How do I prevent sugar withdrawal?

To stave off the worst symptoms at the beginning, eat plenty of satisfying foods, including protein and fat for satiety. Stay hydrated and active if you can, but opt for gentle movement instead of high-intensity, sugar-burning workouts. Budget plenty of time for sleep, and avoid added stress.

What are the benefits of cutting out sugar?

You’ll usually see weight loss touted as the biggest benefit, but I’d argue that the best reason to cut sugar is metabolic flexibility and everything that entails, including more efficient fat burning, sustained energy, improved metabolic health and gut health, and less inflammation, to name a few.

How to give up sugar—where should I start?

Start with your biggest offender, whether that’s soda, daily frappucinos, or late-night desserts. Decide whether to go cold turkey or taper. Make a plan: How will you replace the food(s) you’re cutting out? What will you do if you get tempted? Then take it one choice at a time.

How do I curb sugar cravings?

Prevention is key. Don’t get too hungry; eat satisfying, nutrient-dense meals. Don’t get too tired; get plenty of good sleep. Don’t get too stressed; practice self-care. When cravings hit, opt for gentle movement or a quick workout first, then try eating something with a strong flavor.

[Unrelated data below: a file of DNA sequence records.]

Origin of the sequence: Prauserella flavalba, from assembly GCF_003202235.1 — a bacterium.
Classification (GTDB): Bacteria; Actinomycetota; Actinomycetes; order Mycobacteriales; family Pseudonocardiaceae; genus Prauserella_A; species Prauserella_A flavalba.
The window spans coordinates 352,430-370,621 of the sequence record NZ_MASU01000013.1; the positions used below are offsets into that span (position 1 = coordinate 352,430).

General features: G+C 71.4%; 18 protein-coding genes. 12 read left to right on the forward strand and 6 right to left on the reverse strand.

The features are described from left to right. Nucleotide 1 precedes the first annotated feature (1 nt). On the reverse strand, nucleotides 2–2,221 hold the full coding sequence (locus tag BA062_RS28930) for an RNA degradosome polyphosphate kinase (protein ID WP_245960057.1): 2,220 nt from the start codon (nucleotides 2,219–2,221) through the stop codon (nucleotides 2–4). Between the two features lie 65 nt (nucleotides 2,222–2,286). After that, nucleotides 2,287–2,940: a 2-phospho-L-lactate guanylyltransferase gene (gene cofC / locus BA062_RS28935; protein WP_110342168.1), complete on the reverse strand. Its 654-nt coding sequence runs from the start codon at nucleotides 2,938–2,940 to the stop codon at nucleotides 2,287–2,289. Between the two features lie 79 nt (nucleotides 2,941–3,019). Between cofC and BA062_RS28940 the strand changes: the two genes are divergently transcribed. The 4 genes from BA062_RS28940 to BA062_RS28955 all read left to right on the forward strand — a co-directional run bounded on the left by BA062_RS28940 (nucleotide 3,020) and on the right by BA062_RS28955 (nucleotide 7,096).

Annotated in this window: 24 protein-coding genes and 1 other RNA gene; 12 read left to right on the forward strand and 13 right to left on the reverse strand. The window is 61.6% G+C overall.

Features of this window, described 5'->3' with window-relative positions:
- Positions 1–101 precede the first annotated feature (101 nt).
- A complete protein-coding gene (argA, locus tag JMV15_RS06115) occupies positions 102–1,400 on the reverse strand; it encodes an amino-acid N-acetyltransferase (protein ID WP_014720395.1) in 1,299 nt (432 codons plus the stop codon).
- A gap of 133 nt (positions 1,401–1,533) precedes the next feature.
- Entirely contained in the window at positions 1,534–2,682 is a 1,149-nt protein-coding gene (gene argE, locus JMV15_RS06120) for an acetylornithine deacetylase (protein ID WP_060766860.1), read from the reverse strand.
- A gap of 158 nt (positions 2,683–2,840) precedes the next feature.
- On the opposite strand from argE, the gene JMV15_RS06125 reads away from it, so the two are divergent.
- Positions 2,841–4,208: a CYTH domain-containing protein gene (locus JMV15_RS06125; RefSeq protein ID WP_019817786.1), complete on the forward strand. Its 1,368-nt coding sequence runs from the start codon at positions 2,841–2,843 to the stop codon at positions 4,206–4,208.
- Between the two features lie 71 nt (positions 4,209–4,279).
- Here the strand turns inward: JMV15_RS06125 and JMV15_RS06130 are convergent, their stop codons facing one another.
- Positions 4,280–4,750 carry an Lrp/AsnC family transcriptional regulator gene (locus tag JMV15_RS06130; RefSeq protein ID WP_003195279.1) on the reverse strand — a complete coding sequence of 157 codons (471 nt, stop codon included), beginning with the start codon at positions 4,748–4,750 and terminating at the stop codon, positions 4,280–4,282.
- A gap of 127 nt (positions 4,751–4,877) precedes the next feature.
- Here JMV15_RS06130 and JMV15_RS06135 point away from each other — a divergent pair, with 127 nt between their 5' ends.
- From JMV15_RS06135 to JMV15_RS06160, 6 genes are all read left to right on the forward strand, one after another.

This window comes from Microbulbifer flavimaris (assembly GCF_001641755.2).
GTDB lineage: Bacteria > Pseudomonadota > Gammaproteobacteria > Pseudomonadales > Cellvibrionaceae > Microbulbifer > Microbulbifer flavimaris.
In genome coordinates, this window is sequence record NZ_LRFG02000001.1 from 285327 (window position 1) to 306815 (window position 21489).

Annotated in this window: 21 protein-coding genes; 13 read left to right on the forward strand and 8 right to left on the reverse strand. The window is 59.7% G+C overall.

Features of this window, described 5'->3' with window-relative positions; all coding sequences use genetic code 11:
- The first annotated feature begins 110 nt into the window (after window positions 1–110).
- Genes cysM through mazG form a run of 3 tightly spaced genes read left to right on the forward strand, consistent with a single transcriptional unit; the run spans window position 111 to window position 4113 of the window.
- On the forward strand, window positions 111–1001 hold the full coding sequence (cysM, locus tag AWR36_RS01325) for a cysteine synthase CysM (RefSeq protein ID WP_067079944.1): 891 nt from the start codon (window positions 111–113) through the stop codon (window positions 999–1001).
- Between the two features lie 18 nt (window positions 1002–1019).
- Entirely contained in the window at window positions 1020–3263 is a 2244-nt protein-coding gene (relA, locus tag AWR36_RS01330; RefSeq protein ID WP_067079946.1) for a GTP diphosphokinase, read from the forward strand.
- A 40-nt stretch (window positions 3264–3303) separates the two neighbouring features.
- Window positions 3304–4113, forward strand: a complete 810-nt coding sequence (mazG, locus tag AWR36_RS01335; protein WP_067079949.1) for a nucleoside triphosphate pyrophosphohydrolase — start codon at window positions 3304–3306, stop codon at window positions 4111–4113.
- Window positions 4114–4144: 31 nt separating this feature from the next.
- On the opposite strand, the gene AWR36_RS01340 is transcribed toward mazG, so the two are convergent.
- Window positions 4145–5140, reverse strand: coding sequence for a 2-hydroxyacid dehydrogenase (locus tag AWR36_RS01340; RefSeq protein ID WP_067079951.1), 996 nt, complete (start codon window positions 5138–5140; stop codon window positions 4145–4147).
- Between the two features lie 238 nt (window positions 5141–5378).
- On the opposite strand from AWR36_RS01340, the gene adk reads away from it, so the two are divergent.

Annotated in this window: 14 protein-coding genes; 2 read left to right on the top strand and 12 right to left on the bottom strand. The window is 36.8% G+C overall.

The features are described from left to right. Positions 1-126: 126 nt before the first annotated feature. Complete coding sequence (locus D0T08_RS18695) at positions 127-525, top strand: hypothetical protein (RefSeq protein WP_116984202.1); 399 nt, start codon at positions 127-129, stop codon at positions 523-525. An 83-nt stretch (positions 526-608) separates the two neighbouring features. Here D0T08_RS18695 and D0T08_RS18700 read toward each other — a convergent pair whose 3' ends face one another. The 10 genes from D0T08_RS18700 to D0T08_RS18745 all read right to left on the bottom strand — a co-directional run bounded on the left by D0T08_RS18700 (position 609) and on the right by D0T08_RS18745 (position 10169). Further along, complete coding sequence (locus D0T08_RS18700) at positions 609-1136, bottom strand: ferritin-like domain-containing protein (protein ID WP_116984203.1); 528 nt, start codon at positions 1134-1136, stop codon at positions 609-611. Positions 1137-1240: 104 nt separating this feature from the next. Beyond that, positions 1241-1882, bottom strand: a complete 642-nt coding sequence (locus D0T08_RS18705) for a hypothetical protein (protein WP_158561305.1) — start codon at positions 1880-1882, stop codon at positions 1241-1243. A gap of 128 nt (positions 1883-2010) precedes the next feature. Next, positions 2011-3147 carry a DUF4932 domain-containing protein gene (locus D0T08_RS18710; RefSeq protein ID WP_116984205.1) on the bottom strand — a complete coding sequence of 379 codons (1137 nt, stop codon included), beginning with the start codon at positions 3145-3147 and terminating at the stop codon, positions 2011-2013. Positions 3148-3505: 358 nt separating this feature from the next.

TAGS:  sugar

About the Author

Lindsay Taylor, Ph.D., is a senior writer and community manager for Primal Nutrition, a certified Primal Health Coach, and the co-author of three keto cookbooks.

As a writer for Mark’s Daily Apple and the leader of the thriving Keto Reset and Primal Endurance communities, Lindsay’s job is to help people learn the whats, whys, and hows of leading a health-focused life. Before joining the Primal team, she earned her master’s and Ph.D. in Social and Personality Psychology from the University of California, Berkeley, where she also worked as a researcher and instructor.

Lindsay lives in Northern California with her husband and two sports-obsessed sons. In her free time, she enjoys ultra running, triathlon, camping, and game nights. Follow along on Instagram @theusefuldish as Lindsay attempts to juggle work, family, and endurance training, all while maintaining a healthy balance and, most of all, having fun in life. For more info, visit lindsaytaylor.co.

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30 thoughts on “How to Quit Sweets, for Real This Time”